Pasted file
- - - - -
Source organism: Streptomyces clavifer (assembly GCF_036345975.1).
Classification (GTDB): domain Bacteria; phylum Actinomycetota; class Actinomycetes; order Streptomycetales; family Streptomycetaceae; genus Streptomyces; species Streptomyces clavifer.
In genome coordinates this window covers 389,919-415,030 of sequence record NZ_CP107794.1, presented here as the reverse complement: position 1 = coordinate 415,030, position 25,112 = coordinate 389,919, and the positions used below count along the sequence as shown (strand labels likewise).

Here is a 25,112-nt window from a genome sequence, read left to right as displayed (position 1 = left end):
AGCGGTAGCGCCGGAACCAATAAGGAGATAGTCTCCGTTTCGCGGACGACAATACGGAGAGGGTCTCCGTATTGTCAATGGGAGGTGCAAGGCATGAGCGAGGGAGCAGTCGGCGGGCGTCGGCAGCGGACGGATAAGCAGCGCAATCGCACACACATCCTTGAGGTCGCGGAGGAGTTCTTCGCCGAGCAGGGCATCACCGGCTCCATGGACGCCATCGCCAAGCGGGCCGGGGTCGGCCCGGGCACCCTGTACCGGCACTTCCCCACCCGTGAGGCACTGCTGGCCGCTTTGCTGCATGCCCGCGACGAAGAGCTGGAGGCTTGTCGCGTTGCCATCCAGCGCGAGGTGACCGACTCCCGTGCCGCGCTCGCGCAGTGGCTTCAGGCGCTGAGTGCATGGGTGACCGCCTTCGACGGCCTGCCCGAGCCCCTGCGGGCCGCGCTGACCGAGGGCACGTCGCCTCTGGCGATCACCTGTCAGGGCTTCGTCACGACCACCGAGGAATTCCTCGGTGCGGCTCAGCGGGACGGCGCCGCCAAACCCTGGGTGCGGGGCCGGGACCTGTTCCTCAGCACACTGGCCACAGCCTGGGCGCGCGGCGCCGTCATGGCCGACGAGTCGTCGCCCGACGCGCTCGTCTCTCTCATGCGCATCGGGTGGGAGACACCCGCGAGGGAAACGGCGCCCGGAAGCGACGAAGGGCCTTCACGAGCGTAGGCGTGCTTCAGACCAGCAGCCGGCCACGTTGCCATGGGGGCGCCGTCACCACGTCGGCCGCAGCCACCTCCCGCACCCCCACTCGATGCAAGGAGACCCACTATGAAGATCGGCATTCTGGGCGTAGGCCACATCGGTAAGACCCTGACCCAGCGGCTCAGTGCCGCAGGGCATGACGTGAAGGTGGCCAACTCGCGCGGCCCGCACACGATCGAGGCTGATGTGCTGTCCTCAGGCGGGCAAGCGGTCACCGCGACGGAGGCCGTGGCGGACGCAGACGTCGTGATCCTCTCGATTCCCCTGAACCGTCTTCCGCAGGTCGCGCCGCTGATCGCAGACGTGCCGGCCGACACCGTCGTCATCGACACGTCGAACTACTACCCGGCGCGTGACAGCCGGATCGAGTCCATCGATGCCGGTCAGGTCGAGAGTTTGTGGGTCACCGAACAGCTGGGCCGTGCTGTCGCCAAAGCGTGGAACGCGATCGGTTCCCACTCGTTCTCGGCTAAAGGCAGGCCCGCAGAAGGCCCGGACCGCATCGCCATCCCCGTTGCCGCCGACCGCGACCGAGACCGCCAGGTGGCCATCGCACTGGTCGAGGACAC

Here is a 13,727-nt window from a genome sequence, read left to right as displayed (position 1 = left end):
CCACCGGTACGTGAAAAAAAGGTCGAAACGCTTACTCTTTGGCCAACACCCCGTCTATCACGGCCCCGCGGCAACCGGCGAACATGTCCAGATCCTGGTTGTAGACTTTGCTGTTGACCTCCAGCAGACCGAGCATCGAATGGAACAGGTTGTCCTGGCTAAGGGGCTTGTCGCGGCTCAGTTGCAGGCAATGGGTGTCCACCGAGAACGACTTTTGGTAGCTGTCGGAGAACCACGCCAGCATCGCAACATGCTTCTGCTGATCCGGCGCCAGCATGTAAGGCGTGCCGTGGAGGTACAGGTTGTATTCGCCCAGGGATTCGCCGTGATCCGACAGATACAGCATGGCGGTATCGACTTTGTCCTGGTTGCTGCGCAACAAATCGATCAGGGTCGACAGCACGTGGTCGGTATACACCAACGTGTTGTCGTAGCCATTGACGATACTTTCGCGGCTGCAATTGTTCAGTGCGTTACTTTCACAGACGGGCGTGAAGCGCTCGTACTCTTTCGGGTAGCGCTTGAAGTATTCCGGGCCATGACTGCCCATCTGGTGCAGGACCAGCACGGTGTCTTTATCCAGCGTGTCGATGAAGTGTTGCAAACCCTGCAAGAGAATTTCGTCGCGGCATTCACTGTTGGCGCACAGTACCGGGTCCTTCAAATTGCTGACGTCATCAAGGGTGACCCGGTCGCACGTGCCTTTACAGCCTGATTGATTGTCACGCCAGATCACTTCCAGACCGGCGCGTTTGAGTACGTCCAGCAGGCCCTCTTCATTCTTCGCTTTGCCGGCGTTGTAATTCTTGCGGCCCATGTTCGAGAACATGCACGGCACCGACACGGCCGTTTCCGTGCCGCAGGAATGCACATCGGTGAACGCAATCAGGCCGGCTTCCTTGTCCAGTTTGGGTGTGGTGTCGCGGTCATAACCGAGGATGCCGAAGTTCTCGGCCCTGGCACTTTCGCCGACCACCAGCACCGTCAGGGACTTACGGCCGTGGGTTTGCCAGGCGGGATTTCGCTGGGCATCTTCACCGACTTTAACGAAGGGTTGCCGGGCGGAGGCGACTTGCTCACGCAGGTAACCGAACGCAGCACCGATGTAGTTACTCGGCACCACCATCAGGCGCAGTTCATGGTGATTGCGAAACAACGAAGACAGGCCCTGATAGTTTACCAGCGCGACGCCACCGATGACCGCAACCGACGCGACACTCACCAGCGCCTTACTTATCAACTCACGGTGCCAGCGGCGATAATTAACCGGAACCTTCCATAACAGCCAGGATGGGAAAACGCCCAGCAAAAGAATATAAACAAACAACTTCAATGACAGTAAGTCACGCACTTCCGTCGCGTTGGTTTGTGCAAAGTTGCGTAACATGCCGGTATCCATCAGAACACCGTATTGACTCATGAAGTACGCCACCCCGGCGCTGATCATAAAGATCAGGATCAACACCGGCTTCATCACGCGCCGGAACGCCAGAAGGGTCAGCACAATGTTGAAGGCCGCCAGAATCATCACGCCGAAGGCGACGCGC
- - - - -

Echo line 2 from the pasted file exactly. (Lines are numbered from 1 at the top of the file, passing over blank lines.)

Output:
Classification (GTDB): domain Bacteria; phylum Actinomycetota; class Actinomycetes; order Streptomycetales; family Streptomycetaceae; genus Streptomyces; species Streptomyces clavifer.